4th Post: The Unexpected Literature within Twitter

For this, I found myself examining the work of Bots. I have to say that it was a completely differently experience from the rest of the other pieces I examined and read in the past for this class. In the very least, I found the project to be enlightening and very artistically interesting.

The first thing that caught my interest was of how powerful the engine of twitter is today, and how it even works around this genre of literature known as electronic literature. I never thought or even imagined that Twitter was being used in such ways, and this caught me by surprise. But then again, I guess I could’ve seen it coming, since today this engine or platform serves as another way of communication with its distinctive features. And this being the case, you do have some short of literature that emerges from it, intentionally or unintentionally. This is specially the case with the various professional organization that are joined with Twitter, and share literary writing with this it as a way to reach their audience.

Another thing I found interesting from this project was of how the idea of Twitter being linked with various types of resources (bots), artistically engage the readers with language in different ways. Because Twitter serves almost as an engine of communication with very little limitations of how groups can communicate in it, you have a large selection of resources at your disposal. This of course means more variety of language and literature itself. A good example is found in this project, with how there are eleven bots that serve as resources: @Everyword (twittered every word in the English language. Task began in 2007 and completed in 2014.), @Poem.exe (a micropoetry bot, assembling haiku-like poems throughout the day and publishing them on Twitter ), @Pentametron (shared projects with crowdsourced poetry), @RealHumanPraise (draws snippets of positive reviews from Rotten Tomatoes), and the rest of distinctive bots.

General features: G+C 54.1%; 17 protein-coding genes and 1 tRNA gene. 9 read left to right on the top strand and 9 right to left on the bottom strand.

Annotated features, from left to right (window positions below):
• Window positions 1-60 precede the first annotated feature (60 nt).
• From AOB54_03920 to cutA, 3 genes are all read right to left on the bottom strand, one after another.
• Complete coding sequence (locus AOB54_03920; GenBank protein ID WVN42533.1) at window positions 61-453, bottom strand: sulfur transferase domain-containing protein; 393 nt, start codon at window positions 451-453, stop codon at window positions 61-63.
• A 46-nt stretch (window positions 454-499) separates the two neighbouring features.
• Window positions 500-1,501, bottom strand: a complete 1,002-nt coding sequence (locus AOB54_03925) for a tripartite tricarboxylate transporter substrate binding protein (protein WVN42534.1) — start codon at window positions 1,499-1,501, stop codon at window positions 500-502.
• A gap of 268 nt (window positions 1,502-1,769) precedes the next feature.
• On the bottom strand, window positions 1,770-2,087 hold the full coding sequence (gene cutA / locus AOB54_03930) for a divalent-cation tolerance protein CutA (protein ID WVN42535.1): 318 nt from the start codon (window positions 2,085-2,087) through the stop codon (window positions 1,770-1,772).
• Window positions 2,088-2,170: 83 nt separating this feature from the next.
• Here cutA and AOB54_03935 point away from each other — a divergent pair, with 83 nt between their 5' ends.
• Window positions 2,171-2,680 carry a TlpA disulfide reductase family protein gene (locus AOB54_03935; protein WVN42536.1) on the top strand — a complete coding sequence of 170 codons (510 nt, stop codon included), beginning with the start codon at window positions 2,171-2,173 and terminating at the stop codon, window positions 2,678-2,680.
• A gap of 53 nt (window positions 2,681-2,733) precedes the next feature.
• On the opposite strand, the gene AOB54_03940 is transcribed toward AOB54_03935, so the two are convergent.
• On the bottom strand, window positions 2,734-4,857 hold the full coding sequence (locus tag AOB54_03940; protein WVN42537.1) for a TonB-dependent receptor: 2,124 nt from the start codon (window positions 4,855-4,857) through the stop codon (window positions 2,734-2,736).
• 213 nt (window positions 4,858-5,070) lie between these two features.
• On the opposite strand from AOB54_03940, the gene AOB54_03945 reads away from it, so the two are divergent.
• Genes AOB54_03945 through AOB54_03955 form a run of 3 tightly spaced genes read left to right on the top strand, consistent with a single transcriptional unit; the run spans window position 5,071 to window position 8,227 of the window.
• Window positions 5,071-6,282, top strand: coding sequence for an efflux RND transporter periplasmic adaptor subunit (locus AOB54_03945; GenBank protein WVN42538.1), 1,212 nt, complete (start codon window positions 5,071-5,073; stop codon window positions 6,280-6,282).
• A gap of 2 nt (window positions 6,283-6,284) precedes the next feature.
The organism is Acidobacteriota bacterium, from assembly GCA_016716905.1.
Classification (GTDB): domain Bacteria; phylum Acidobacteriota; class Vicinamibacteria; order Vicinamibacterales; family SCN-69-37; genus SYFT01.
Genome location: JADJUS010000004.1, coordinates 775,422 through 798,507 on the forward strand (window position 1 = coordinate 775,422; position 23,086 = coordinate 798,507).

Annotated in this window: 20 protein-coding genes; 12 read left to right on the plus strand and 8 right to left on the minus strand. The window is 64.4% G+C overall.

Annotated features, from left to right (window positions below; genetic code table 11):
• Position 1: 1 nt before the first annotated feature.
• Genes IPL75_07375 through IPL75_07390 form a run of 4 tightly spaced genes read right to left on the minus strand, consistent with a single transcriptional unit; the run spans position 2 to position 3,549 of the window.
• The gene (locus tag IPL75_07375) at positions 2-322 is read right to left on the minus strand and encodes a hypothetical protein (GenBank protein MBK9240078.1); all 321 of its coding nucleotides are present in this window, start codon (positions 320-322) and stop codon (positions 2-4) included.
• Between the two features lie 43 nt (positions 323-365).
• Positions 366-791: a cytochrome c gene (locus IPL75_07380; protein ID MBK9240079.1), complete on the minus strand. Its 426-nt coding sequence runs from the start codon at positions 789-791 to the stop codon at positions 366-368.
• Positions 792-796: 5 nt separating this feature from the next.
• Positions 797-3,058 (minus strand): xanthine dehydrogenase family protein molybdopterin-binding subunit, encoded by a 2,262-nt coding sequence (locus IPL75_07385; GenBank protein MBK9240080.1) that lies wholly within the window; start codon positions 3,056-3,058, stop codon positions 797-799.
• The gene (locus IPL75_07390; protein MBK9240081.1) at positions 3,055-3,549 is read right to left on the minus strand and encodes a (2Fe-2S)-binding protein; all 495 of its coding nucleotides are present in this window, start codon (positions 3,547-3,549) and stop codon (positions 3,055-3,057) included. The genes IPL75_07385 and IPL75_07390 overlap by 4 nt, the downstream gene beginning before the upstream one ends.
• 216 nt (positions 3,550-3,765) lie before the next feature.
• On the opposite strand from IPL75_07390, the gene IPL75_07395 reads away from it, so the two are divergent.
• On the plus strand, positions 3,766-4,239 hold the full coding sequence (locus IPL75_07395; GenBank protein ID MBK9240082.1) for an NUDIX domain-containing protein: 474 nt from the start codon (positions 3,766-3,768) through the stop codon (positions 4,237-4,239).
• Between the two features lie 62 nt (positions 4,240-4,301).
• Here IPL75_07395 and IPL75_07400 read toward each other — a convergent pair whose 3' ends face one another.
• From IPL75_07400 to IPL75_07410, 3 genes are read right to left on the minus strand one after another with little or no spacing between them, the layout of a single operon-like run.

I’m glad I the chance to learn about this E-lit project, as I was able to further open my mind and understanding of how this genre of literature works, and the many possibilities and spaces in which it can exist. Now, I am left, thinking that just as it worked with Twitter, there’s a high possibility it is also working the same way in other electronic and digital spaces on the web, such as platforms, websites, and engines.

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